All functions that access or update one or more attributes of the object constitute the behavior of the object.

Consider

sub promote_employee {
   my $r_employee = shift;
   $r_employee->{"position"} = 
       lookup_next_position($r_employee->{"position"});
}

# To use it
promote_employee($emp1);

Such functions are also called instance methods in OO circles because they require a specific instance of the an object; an employee, in this case.

To avoid having to suffix every method with the suffix "_employee," we put all these functions in a package of their own, called Employee:

package Employee;
sub new {   # No need for the suffix.
    ....
}
sub promote {
    ....
}

To use this module, you need to say:

$emp = Employee::new("John Doe", 32, "Software Engineer");
Employee::promote($emp); 

As you can see, this code is beginning to encapsulate a class called Employee : the user of this code invokes only the interface functions new and promote and does not know or care about the type of data structure used to store employee details, or, as we mentioned earlier, whether a database is being used behind the scenes.

7.2.4 The Need for Polymorphism

What we have seen thus far is the kind of stuff that a C programmer would do, except that he or she would likely use a struct to keep track of the attributes. This is precisely the way the stdio library works, for example. fopen() is a constructor that returns a pointer to a unique FILE structure, allocated dynamically. The pointer (the object reference) is supplied to other methods like fgets() and fprintf() .

Unfortunately, complications arise when the problem gets more involved. Let us say we have to keep information about hourly and regular employees. Hourly employees get paid by the hour and are eligible for overtime pay, while regular employees get a monthly salary. One way to approach it is to create a new function per type of employee:

package Employee;
# Creating Regular Employees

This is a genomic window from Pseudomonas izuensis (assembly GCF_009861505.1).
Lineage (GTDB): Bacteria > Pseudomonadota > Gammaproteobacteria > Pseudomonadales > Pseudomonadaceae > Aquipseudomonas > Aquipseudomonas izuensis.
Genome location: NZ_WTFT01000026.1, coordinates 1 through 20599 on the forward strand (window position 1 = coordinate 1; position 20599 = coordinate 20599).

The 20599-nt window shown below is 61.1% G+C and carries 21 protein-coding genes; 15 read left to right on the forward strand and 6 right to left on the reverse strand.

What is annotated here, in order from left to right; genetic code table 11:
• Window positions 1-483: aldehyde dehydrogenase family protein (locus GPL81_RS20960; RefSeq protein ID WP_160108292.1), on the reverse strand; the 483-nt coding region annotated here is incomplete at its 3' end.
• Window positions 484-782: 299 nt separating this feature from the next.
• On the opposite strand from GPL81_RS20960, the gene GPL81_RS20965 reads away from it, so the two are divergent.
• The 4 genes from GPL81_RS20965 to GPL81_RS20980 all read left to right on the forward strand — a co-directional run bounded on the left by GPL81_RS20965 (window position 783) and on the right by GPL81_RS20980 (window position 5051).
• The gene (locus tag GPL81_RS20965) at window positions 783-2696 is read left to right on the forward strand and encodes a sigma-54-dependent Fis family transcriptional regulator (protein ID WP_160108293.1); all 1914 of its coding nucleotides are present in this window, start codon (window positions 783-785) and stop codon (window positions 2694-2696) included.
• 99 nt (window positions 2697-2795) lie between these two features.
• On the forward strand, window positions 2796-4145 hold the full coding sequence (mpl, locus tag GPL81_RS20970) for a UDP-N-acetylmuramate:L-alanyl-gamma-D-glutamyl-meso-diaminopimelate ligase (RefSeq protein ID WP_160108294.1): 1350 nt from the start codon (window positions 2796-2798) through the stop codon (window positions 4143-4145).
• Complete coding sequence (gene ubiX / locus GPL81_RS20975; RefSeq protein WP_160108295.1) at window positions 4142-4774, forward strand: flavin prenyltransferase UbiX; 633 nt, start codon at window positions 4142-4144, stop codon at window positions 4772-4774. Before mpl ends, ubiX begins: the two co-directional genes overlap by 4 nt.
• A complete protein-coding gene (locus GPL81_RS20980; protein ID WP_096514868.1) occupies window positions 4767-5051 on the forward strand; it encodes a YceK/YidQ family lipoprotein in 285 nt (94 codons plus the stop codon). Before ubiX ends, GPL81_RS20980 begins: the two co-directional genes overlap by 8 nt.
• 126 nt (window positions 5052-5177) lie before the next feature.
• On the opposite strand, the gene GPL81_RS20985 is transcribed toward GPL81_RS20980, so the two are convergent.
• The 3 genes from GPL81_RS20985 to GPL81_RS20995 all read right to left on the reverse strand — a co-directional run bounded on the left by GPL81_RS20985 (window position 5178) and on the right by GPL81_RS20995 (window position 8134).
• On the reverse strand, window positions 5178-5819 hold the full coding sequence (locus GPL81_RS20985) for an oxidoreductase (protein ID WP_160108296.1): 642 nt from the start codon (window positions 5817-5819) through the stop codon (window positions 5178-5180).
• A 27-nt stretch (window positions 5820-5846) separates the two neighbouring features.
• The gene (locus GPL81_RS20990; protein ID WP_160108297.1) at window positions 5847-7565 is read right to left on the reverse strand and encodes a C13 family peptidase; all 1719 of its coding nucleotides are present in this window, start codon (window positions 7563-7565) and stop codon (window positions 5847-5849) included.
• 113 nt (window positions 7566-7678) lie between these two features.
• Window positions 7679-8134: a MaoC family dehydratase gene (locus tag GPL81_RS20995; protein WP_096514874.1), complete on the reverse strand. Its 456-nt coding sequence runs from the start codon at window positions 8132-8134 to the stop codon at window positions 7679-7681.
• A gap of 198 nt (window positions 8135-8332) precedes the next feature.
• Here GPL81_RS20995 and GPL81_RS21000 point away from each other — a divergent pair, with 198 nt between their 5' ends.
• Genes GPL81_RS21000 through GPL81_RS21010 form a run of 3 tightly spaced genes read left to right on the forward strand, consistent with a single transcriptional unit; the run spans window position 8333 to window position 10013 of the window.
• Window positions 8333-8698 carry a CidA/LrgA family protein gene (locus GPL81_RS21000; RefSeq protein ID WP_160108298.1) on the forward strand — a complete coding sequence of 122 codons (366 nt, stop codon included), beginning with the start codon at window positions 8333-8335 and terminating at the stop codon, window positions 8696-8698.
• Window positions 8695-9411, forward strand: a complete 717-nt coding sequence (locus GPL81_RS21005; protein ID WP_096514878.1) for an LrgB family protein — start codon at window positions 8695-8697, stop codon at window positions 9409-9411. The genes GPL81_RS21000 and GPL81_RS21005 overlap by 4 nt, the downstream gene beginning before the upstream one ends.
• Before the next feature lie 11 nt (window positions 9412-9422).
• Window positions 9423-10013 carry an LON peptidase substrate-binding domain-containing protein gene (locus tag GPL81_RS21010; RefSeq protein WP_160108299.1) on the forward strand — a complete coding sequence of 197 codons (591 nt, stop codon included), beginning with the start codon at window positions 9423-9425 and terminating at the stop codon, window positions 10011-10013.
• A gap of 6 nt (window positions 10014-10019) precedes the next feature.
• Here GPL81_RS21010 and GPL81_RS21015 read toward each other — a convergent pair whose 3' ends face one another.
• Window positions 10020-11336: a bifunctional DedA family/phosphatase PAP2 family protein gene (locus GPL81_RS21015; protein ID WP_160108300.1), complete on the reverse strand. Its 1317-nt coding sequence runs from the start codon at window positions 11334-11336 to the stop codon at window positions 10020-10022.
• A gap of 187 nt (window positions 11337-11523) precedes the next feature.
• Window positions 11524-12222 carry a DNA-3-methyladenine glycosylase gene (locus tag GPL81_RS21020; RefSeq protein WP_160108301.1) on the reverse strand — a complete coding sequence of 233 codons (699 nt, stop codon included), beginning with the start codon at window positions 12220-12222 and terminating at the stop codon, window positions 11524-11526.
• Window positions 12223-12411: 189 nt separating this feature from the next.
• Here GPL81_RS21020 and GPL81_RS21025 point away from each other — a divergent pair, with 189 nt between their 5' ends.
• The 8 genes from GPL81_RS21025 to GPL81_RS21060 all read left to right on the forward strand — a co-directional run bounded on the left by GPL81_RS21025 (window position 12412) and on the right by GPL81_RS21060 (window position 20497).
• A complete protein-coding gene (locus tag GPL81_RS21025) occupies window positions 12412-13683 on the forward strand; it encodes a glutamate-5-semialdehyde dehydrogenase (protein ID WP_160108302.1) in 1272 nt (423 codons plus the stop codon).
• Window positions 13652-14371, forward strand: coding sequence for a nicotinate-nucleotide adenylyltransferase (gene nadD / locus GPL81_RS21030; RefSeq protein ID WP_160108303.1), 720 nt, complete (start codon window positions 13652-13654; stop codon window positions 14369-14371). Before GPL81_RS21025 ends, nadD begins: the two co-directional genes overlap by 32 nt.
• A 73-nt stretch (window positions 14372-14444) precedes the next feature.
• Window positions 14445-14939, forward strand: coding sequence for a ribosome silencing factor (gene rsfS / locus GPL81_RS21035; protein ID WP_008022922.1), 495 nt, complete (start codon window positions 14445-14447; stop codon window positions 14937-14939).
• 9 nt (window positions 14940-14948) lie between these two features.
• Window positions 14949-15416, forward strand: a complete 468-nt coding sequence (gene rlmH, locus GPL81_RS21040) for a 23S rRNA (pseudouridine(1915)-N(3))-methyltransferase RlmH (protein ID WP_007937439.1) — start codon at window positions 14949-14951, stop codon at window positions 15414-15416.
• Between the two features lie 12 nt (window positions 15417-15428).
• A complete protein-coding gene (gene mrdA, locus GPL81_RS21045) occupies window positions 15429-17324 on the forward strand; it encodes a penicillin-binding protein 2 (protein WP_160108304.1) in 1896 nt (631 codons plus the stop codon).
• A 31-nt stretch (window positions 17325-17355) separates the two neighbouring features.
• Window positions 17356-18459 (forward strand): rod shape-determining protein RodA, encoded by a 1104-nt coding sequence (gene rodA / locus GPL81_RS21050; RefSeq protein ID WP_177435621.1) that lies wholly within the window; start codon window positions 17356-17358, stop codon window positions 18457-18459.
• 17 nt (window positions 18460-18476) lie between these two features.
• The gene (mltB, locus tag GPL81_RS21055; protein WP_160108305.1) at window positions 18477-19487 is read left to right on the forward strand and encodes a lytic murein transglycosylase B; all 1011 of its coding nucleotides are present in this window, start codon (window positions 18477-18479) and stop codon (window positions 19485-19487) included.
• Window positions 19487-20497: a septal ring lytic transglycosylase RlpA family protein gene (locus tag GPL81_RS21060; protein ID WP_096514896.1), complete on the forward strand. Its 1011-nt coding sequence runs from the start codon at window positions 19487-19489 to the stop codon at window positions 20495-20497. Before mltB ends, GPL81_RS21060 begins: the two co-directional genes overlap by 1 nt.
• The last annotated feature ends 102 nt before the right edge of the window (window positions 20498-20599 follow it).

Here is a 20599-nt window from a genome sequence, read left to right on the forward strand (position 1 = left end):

sub 
new_regular
 {
    my ($name, $age, $starting_position, $monthly_salary) = @_;
    my $employee = {
        "name"           => $name,
        "age"            => $age,
        "position"       => $starting_position,
        "monthly_salary" => $monthly_salary,
    };
    return $employee;  # return the object reference
}
# Hourly Employees
sub 
new_hourly
 {
    my ($name, $age, $starting_position, 
        $hourly_rate, $overtime_rate) = @_;
    my $employee = {
        "name"          => $name,
        "age"           => $age,
        "position"      => $starting_position,
        "hourly_rate"   => $hourly_rate,
        "overtime_rate" => $overtime_rate
    };
    return $employee;  # return the object reference
}

Now, if we want to get an employee's year-to-date salary, we have to make a distinction between the two types of employees. We could provide the two subroutines compute_hourly_ytd_income() and compute_regular_ytd_income() , but of course the story doesn't end there. Other differences between hourly and regular employees (such as allowed vacation, medical benefits, and so on) or the introduction of other types of employees (such as temporary employees) results in a combinatorial explosion of functions. Worse, the interface requires the user of this package to make a distinction between types of employees to be able to call the right function.